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Female New Wave: Zheng Qinwen

  • Matt Trollope
Presented by

Marriott Bonvoy


Zheng Qinwen’s confidence showed as she revealed she wanted to end 2022 in the top 30.

She was ranked outside the top 100 at the time, but that confidence was not misplaced – that’s exactly where she finished.

The 20-year-old Chinese player has enjoyed a stunning rise in the sport, truly beginning to realise the talent that was identified by IMG and Li Na’s husband and honed by Carlos Rodriguez and former ATP pro Pere Riba.

"Inside I always believed I could be better, I just had to do it,” she told “I wanted to do something great in tennis.”

“Great” is an efficient way to summarise her ascent.

Zheng was ranked 630th in mid-August 2020, before winning eight consecutive ITF finals across 2020 and 2021.

She made it nine straight at the WTA 125K tournament in Valencia in 2022, her streak eventually snapped in the WTA Tokyo final by Liudmila Samsonova in late September.

Despite the loss, that performance vaulted her inside the top 30, fulfilling her goal.

It all happened while she was still a teenager; she turned 20 in October.

While Zheng may not have won any WTA-level events in 2022, she significantly impacted the women’s tour.

She won 14 of her first 17 matches – including a semifinal at the Melbourne Summer Set 1 and qualifying for AO 2022 – to quickly crack the top 100.

She beat Bianca Andreescu, Sloane Stephens, Simona Halep, Jelena Ostapenko, Garbine Muguruza, Ons Jabeur and Paula Badosa. 

Having never before played in a Grand Slam main draw, she won at least a round at all four of them, going furthest at Roland Garros, where Iga Swiatek eventually stopped her in the last 16.

Zheng Qinwen in action at Roland Garros in 2022, where she beat Simona Halep and extended world No.1 Iga Swiatek to three sets. (Getty Images)

Swiatek was the dominant No.1 who was barely losing sets. But twice Zheng stretched the Polish superstar to three sets, first in Paris, and later in San Diego.

“I felt on my racquet today that she can play some really heavy topspin,” Swiatek commented at Roland Garros. “I feel like if she's going to use it the right way she can really be a great player.”

Swiatek was not the only player impressed by Zheng’s abilities.

TICKETS: Catch Zheng Qinwen in action at Australian Open 2023

Zhang Shuai was the top seed at an ITF event in Dubai in November 2021, but was overpowered by her young countrywoman in the second round.

"This is why I didn't go back to China to play the national tournament because I have no chance," Zhang later joked.

That heavy, powerful game was developed in stages throughout her teenage years.

She learned plenty from Rodriguez – former coach of major champions Justine Henin and Li Na – when she worked at the Argentine’s Beijing academy for three years.

She later relocated to Spain and developed further with former world No.65 Riba, who honed her game and strategy on clay.

Rodriguez cemented the connection between Zheng and idol Li, whose athletic, aggressive style was a template for her own.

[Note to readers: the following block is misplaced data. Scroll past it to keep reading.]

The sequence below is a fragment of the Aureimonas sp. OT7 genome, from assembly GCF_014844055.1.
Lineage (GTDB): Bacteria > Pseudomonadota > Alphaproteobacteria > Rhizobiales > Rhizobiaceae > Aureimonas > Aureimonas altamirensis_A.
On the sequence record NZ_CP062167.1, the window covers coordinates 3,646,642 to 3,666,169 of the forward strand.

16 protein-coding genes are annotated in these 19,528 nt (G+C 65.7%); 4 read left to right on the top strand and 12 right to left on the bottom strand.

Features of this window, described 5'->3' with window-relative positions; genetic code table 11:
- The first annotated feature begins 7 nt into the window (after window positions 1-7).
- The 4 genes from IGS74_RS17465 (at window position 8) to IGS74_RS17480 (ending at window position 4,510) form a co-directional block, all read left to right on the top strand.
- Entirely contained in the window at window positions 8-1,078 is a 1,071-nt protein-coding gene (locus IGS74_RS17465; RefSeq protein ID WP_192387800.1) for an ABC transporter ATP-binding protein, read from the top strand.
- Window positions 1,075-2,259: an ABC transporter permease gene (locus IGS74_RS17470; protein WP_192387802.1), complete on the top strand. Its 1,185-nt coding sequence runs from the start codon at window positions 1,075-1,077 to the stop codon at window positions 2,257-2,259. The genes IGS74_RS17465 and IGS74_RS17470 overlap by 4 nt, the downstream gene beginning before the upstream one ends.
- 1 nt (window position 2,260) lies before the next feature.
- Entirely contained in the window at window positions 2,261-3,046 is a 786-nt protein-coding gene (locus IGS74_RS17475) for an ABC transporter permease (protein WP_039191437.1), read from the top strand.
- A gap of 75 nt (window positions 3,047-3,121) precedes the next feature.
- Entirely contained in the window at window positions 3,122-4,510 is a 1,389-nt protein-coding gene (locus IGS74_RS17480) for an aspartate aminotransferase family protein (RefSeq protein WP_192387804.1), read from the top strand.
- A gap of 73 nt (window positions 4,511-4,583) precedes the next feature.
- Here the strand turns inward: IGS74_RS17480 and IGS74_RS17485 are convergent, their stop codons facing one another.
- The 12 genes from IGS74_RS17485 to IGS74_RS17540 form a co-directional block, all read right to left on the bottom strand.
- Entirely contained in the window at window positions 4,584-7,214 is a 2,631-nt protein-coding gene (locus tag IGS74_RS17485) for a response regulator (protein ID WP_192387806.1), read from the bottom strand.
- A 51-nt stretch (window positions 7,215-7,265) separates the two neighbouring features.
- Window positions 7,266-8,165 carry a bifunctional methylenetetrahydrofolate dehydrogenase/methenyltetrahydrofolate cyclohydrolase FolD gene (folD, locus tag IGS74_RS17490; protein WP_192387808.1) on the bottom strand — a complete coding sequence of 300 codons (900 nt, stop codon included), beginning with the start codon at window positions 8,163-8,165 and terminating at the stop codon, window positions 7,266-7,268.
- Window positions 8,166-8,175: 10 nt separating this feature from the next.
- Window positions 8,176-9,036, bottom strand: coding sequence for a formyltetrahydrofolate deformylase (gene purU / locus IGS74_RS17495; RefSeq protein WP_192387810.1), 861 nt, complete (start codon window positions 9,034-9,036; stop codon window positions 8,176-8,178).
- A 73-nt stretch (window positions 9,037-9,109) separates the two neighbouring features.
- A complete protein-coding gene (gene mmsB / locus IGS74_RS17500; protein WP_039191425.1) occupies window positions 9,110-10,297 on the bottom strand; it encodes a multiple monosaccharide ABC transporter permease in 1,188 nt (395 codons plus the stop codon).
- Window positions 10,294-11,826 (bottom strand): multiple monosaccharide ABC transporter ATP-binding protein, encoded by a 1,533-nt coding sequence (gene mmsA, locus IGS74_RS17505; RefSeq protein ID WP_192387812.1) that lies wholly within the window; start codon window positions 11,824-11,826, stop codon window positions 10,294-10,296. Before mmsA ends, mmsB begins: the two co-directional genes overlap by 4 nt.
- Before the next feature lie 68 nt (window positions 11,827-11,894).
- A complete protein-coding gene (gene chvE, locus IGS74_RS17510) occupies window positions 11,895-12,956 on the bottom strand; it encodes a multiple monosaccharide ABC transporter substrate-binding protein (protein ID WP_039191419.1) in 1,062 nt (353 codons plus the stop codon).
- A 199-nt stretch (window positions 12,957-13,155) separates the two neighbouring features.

“He used to talk about how Li Na is playing, how Justine is playing. See those players, that's the goal,” she recalled.

“I was still a child (when Li won Roland Garros in 2011) and then she gave me a dream that, ‘Oh, the Asian player, the Chinese player, also can win the Grand Slam’, and in that moment that I have the dream in my heart that I want to do it like her.”

Li was celebrated for her free-spirited, somewhat rebellious streak, signs of which also exist in Zheng.

After losing to Swiatek in Paris, she broached the still-taboo topic of menstrual symptoms in female athletes.

“I cannot play my tennis, (my) stomach was too much painful,” she explained. “It’s just girls’ things, you know. The first day is always so tough and then I have to do sport and I always have so much pain in the first day. And I couldn’t go against my nature. 

“I really wish I can be man (so) that I don’t have to suffer from this. It’s tough.”

Her frank commentary continued as she reflected on her third-round Wimbledon loss to Elena Rybakina.

"When she won the championship, always I congratulate her, for sure, because she deserved that. But it's like, I should get this match. And it's me, I give this championship to her,” Zheng said.

"I know it's not good to say this, but I was really, really pissed about myself for that match."

READ MORE: Players coming in hot to AO 2023

At the US Open, she was asked how she preferred to be addressed; the Chinese convention is for a person’s surname to precede their given name.

“I know some people they call me ‘Kingwen’, some people call me ‘Queenwen’,” she replied.

“You call me whatever you feel comfortable, and if I know it's me, it's fine.”

Moments like these explain why Zheng has increasingly captivated fans and media. 

She posed for the pages of the Chinese edition of Harper’s Bazaar, and later featured on the cover of China's Cosmopolitan, and tennis and pop culture publication Racquet.

Zheng will soon play the Australian Open not as a lesser-known player ranked outside the top 100, but instead a contender seeded at a Grand Slam for the first time.

And on this stage, she is more motivated than ever to thrive.

“I always say that Slam is one of my dreams since I was little,” she said. 

“So every time when I arrive here, I will leave everything I have on the court.”